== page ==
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Coffee Pods - a Sustainable Solution or Fleeting Fad?

Posted by Morgan Hoover on

 

Whether you use them or not, single-use coffee pods have taken the world by storm... and with quite a large amount of controversy. So what made a luxury coffee producer choose aluminum for their coffee pods?

 

Luxury coffee producer Nespresso chose to use aluminum to create their pre-portioned capsules because it offered the best protection from oxidation, preserved coffee freshness, and prevented food waste through leftovers. (According to the Sustainability Manager at Nespresso, the kitchen sink is the largest source of consumption of coffee made by standard drip pots.) Now, we know individual coffee pods can be controversial, even to the point of attempted ban in the US and Europe, and creating aluminum is no easy process either. So why did Nespresso choose Aluminum where Keurig chose plastic?

 

In 2009, Nespresso decided to source sustainable aluminum with the help of the International Union for Conservation of Nature. By 2015, Nespresso has 14 non-government organizations and 14 aluminum stakeholders developing a performance standard for aluminum production. In 2016, Nespresso headed the Aluminum Stewardship Initiative - an initiative dedicated to the sourcing and stewardship of aluminum. Though Nespresso is currently not at 100% fully recycled aluminum pods, they continue to improve their pods with hope of completely recycled pods by 2020. Similarly, Nespresso has implemented a meticulous recycling program in which their customers receive free shipping via UPS for recycled capsules and are encouraged to compost leftover grounds.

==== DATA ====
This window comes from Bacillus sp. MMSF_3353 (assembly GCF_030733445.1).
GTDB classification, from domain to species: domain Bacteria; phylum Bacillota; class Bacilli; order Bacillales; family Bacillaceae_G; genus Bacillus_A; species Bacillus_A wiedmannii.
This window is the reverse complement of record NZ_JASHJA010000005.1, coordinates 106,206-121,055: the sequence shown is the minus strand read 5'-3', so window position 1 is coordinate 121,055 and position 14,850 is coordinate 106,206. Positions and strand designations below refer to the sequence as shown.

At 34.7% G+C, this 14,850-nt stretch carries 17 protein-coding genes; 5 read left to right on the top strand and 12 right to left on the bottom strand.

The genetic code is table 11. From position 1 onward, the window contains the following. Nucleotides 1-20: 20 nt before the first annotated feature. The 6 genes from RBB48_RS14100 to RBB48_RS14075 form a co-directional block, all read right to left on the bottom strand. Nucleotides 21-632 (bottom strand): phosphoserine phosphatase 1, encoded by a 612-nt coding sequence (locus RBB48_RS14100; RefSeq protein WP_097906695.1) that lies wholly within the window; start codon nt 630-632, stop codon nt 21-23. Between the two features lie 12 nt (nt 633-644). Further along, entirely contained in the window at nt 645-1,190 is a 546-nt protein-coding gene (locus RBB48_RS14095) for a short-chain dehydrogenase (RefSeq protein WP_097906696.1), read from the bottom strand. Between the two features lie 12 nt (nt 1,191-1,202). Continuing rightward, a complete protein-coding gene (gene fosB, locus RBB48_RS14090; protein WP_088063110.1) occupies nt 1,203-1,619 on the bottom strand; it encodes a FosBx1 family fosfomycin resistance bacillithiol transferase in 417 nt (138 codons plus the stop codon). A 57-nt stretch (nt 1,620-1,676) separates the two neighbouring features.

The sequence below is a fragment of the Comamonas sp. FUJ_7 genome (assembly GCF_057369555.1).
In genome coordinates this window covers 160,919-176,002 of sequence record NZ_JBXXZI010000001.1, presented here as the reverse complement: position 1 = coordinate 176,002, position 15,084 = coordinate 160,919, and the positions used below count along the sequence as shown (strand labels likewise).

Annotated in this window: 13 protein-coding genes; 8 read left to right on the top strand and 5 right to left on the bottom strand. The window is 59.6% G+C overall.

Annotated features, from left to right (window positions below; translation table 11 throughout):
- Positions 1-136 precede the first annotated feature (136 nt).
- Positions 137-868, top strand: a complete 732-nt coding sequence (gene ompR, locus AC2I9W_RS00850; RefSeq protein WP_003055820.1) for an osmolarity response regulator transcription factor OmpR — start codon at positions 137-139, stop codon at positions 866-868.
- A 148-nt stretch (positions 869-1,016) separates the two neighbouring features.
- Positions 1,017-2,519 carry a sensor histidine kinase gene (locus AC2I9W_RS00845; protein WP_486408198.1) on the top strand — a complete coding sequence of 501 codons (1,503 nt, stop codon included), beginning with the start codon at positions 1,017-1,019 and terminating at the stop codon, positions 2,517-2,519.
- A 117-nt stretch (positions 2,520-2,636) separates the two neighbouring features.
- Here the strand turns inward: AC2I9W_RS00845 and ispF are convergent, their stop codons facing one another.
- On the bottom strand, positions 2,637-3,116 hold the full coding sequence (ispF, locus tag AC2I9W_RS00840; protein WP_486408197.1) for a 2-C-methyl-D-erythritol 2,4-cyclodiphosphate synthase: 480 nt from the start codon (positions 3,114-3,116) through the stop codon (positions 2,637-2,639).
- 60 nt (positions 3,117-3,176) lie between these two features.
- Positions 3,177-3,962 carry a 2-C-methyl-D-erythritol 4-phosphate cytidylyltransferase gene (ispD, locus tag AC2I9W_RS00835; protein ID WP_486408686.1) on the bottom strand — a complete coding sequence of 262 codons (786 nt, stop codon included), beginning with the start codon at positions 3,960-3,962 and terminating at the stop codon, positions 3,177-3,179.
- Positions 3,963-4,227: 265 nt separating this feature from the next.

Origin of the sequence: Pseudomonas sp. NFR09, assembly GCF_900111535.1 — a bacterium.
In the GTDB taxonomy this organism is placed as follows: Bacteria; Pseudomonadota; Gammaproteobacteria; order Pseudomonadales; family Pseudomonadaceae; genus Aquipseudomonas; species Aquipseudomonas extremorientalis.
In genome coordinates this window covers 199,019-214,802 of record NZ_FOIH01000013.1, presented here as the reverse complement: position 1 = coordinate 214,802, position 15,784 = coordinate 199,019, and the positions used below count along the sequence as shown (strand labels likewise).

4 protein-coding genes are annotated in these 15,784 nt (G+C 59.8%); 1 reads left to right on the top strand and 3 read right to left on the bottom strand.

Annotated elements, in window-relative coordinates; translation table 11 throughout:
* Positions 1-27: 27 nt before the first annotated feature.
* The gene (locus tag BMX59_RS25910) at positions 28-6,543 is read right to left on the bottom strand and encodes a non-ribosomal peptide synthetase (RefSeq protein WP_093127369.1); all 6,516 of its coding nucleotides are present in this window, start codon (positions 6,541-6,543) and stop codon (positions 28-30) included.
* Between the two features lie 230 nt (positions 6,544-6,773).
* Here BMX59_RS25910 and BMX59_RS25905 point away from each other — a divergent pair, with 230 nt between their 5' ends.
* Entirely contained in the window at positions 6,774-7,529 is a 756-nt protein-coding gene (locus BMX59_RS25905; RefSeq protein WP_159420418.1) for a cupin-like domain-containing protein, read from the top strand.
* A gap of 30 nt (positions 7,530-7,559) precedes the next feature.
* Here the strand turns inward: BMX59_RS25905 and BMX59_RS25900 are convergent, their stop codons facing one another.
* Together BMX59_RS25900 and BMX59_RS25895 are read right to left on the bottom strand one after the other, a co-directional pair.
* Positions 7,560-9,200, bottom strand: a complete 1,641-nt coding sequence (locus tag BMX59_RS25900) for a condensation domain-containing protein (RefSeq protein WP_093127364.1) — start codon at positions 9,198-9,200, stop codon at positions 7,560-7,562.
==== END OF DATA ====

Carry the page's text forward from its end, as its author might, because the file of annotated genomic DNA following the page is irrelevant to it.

compostable one cup San Francisco bay  

An Honorable Mention:

While Nespresso is still working out the kinks in their sustainability plan, another coffee company has perfected theirs. In 2017, San Francisco Bay Gourmet Coffee introduced the "No Waste" One Cup compatible with Keurig coffee makers. The entire pod is completely compostable from the filter holding the grounds to the bag holding the pods. To read more, click here.

 

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